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Nordic businesses vent their frustrations over doing business in Uganda

Businesses from three Nordic countries of Denmark, Norway and Sweden under their umbrella body, the Nordic Business Association of Uganda, complained of lack of transparency and inconsistencies in imposition of taxes and communication of new tax proposals.
Business people from Nordic countries have expressed their frustrations over the unfavourable business climate in Uganda.

The Nordic Business Association of Uganda is comprised of Businesses from Businesses from  Denmark, Norway and Sweden says there are inconsistencies in tax imposition by  Uganda Revenue Authority.

They  were meeting the Minister of Trade, Industry and Cooperatives Amelia Kyambadde in Kampala on Thursday.

The Nordic businesses complained that Uganda Revenue Authority (URA) taxes green products like solar equipment and accessories and yet they are supposed to be tax exempted.

They also cited a situation where a taxpayer challenges a tax assessment in the tax appeal tribunal and wins, the 30 percent of the disputed amount he pays to the tribunal is not returned and neither is the required interest of two percent added.

They say the 30 percent paid is instead deducted from future tax payments.

A case in point is a company African Lease and Trade Limited that lost millions of shillings after a loan was assessed as income leading to increased tax liability.

Other complaints include delays in licensing investments, processing work permits and in issuing export permits.

Erostus Nsubuga, the Chairperson of the Swedish-Uganda Business Association, said it is saddening that Uganda Investment Authority has been talking of a one-stop registration and licensing centre for years but with no tangible results.

Rikka Adamsen, the Chairperson of the Nordic Business Association in Uganda, said the conditions on the ground are frustrating to their businesses, adding that for them time is money.

Adamsen said they get frustrated to the extent that they are sometimes confused about where to go and how things are done in the country. She requested for a focal person in the ministry to deal with Nordic business affairs.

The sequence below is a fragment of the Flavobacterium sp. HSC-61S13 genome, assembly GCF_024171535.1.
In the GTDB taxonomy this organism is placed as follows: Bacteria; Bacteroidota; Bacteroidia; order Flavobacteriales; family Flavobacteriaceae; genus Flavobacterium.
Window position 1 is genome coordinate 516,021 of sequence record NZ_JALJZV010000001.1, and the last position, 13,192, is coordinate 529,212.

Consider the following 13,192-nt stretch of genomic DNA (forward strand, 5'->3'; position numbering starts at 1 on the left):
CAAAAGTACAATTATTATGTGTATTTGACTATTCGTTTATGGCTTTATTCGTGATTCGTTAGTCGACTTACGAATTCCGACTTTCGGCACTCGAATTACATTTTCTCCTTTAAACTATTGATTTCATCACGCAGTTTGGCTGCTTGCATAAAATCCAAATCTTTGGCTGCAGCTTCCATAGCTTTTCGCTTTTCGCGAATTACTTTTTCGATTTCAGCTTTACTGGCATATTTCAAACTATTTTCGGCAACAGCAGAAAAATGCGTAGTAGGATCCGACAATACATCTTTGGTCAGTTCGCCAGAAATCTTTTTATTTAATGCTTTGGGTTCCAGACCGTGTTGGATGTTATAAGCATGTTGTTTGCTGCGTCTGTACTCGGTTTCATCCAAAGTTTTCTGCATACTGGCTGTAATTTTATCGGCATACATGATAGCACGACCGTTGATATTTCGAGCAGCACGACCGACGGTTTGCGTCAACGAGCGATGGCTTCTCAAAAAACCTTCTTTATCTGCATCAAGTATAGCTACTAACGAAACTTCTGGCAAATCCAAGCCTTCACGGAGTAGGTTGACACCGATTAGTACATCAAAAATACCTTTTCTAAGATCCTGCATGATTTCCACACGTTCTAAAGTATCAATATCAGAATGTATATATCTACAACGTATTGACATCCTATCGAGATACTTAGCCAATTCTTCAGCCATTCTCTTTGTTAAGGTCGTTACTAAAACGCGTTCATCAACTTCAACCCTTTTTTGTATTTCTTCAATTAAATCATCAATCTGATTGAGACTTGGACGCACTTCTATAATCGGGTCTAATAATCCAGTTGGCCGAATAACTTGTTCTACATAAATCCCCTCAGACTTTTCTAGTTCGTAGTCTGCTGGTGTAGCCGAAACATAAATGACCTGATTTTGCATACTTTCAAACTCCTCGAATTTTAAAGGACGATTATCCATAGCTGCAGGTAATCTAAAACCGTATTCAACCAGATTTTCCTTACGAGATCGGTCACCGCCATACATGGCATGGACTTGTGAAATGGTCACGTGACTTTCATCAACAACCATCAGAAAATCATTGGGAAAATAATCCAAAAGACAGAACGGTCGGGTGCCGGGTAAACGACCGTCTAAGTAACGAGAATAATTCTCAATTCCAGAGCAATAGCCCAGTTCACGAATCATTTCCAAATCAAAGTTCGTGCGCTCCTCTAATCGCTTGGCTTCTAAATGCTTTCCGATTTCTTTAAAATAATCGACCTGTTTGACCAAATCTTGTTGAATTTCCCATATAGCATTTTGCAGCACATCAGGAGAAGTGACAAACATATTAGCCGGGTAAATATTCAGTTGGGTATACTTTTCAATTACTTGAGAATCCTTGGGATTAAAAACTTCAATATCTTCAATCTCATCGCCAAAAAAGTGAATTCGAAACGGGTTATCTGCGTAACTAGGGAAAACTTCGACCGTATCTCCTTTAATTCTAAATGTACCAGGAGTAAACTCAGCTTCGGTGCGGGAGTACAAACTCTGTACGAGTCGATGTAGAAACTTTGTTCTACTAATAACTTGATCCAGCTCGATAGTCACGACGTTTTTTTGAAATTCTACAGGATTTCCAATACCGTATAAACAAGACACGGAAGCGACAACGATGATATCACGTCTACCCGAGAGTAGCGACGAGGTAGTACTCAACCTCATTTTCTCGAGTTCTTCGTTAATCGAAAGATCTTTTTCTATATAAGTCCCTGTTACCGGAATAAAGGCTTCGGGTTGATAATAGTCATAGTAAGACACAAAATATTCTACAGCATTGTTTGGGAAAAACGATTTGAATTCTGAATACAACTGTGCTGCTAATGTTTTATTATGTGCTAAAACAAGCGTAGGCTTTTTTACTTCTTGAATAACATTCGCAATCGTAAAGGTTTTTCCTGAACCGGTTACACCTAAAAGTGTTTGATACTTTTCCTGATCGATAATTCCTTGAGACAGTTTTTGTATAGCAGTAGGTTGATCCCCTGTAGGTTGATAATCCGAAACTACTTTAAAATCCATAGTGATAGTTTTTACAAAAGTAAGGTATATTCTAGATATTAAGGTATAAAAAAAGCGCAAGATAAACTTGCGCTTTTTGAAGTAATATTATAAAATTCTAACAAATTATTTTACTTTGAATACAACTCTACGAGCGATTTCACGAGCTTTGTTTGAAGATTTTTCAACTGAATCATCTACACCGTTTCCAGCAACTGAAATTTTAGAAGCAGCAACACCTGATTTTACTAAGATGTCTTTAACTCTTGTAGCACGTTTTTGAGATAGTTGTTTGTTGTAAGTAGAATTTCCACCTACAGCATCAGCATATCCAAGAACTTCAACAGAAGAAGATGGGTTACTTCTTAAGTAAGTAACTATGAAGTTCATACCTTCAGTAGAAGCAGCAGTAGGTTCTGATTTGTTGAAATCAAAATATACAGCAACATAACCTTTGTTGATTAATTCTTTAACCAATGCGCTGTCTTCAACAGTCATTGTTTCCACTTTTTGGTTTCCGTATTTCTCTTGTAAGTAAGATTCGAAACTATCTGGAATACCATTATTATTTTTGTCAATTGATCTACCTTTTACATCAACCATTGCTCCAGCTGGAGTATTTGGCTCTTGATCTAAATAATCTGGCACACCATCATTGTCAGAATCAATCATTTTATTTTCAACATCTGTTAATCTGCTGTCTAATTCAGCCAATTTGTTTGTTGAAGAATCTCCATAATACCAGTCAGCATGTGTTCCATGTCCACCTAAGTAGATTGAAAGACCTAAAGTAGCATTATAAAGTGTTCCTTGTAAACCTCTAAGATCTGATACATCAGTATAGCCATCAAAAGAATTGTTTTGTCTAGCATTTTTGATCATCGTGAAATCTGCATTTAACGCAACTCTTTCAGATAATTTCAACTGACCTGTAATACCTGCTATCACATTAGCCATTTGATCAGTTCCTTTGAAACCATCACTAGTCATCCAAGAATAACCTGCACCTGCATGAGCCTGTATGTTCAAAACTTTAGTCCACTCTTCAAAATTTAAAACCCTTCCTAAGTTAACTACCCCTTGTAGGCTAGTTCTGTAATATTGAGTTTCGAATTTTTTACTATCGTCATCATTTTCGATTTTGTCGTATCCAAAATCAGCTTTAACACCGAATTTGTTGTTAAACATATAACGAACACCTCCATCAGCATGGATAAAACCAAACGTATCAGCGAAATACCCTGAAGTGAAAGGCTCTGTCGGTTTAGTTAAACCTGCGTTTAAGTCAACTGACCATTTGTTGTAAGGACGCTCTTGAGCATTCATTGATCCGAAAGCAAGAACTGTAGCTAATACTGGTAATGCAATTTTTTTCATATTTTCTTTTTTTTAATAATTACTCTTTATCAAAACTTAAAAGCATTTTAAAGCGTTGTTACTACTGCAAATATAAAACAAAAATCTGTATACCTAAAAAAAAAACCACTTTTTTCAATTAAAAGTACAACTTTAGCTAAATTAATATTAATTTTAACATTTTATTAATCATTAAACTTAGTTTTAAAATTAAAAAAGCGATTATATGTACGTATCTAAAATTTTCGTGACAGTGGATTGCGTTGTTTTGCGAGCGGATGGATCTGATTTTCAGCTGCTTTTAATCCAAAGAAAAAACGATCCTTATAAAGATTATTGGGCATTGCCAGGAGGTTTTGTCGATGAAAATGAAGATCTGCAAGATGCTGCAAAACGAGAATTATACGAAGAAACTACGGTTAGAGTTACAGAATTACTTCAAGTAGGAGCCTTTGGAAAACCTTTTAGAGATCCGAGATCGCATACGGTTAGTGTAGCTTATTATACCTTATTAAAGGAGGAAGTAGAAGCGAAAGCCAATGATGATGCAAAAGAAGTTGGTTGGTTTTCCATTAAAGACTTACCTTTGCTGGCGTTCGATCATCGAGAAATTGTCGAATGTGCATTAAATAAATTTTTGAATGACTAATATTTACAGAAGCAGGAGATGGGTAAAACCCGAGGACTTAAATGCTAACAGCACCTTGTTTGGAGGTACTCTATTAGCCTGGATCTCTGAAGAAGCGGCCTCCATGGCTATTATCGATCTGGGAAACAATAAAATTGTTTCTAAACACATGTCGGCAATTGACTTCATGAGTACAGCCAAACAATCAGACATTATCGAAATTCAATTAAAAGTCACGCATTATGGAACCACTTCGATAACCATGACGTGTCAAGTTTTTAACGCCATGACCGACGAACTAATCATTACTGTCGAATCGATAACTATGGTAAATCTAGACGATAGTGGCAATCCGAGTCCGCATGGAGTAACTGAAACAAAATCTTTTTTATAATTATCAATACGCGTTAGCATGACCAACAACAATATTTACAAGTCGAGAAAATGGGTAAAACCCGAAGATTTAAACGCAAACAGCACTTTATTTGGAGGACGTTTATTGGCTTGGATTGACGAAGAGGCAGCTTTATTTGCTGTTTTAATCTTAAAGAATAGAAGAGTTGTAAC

Kyambadde  advised the Nordic businesses to start participating in the annual tax reviews to push through their concerns and proposals.

The minister suggested that they could get affiliated to the Private Sector Foundation of Uganda which is the apex body of private sector business associations. Private Sector Foundation participates in the annual tax review process some of its suggestions have ben reflected in the past budgets.

On taxation of green energy equipment, Kyambadde said solar equipment and accessories are tax exempted and wondered why they are being taxed.

On frustrations over delays in processing investment licenses, work permits and export licenses, Kyambadde said the one-stop centre at the Uganda Investment Authority is meant to ease the process, wondering why such complaints persist.

Nicholas Kanabahita, Uganda Revenue Authority\'s  Legal Manager for Customs, said exemption of taxes on solar equipment actually includes value added tax too, meaning the cost is not pushed to the consumers.

On complaints by African Lease and Trade, Kanabahita said the company should enter into talks with URA because the law provides for the money to be refunded with two percent interest.

The Danish Ambassador Dan Frederiksen, speaking on behalf of his colleagues, said they are keen to see Nordic businesses play a crucial role in the development of Uganda, just like the Nordic governments have done since independence.

The meeting then resolved that the Nordic businesses should get involved in tax consultations, business registration services be improved and fastened, challenges in getting work permits be addressed, among others.

In attendance were the ambassadors from Denmark to Uganda Dan Frederiksen, Norway Thorbjorn Gaustadsaether and Sweden Urban Anderson.

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